When I was coming downstairs in my building today, I overheard someone say to her colleague, “she said it wasn’t yoga; it was a core workout.”
I didn’t hear anything else. I wonder whether it was the teacher, a student, or an observer who was the “she” being quoted. I wonder what the person I heard speaking and what the person she quoted meant by yoga.
As for the “core workout,”I’m pretty sure, based on the location of the conversation–stairwell in a Federal office building–that by “core workout” it meant a class in the gym focused on toning and strengthening abdominal muscles.
In contemplating this snippet of conversation, I decided that yoga is the best core workout I know, if by core we mean center or essential–the very heart of being. What is yoga other than practicing and applying certain techniques to try and better live and act from the core of our being? Toned abs, if we get them, are just a bonus.
I read today a piece in the Washington Post about Hindus needing to “take back” yoga. I read the article and the comments with great interest because it has been a matter of much discussion with those in my meditation and philosophy course as to the extent to which the practices we are learning are “religious” practices and whether they can be practiced consistently with other religions. There is much difference of opinion and strongly heated and held positions.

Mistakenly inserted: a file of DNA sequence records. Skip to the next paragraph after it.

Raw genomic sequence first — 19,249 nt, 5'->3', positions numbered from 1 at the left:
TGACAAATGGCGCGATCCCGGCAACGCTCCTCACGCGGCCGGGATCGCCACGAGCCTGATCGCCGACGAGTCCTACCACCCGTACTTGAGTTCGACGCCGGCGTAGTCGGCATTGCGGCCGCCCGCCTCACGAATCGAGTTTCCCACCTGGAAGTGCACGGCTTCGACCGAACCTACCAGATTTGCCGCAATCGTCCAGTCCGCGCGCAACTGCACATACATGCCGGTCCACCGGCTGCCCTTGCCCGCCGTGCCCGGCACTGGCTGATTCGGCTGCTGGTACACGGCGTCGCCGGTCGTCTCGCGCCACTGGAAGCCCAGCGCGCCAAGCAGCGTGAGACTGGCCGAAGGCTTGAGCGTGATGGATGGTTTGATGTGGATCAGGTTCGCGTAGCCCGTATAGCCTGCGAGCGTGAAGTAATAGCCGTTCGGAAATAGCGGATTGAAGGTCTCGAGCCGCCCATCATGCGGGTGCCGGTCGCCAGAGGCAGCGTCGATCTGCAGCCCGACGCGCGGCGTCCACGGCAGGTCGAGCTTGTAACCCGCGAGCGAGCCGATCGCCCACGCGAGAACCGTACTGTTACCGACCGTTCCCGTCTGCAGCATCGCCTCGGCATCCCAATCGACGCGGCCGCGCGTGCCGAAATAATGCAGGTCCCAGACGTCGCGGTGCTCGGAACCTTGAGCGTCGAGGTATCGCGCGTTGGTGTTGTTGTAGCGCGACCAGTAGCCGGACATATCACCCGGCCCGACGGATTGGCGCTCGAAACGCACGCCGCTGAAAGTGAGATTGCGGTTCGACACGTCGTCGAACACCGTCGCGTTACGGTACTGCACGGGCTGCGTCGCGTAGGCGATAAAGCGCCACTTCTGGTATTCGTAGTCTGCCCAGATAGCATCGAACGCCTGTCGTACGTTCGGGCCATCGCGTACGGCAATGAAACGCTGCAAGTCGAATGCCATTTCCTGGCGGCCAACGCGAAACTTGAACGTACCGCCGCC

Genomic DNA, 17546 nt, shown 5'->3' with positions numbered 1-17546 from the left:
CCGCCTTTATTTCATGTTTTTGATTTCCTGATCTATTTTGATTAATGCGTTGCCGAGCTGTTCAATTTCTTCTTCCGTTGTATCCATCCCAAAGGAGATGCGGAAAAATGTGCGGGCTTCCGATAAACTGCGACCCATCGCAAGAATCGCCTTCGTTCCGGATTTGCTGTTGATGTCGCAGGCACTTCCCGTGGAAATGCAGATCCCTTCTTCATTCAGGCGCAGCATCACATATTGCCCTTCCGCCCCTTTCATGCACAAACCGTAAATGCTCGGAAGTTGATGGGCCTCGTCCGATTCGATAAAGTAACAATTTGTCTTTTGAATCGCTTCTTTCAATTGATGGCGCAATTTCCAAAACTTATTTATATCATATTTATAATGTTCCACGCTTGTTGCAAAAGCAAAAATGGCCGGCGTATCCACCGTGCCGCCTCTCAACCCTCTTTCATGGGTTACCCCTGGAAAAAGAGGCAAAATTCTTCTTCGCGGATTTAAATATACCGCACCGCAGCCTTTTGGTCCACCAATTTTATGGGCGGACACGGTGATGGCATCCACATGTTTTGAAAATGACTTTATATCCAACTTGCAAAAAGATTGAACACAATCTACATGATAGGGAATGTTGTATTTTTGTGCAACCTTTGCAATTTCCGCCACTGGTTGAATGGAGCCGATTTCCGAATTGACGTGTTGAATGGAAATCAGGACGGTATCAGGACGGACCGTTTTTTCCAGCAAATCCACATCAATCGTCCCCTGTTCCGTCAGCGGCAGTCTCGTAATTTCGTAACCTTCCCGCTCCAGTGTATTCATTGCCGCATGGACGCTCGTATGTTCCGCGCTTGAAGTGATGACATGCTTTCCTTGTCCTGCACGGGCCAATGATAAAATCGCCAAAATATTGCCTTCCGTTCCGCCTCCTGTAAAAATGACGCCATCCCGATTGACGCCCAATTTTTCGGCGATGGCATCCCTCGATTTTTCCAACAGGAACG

What I think is missing from the article is the question of distinctions between “spiritual” and “religious” practices. It is a simple fact that practicing yoga with depth and sincerity entails learning practices that are observed by Hindus. Does that make one a Hindu? Does it mean that one is “dissing” Hinduism if one learns and benefits from the practices, but does not self-identify as a Hindu.
What about Jews who have trees at the Christmas holidays (a tradition co-opted from the pagans in any event)? Is it OK that I have a mezuzuh even though my parents (who were born Jews) raised me in the Religious Society of Friends (Quakers), and I continue to be a member of a Quaker meeting, and observe no other Jewish laws or practices.
Is it OK for me to chant “Hindu” chants if I do not identify myself as a Hindu or attend Hindu temple? If it is not OK, for whom is it not OK? Quakers? Hindus? Jews? Me? Who is to decide or judge?
It seems to me that “religion” (as specific sects, identities, and strict rules) tends to highlight difference and disunity, but sincere spiritual practice — whether or not done in a religious context and observance — should be unifying because all religions at their highest and most universal, call upon us to recognize the unity of spirit in ourselves and in all beings.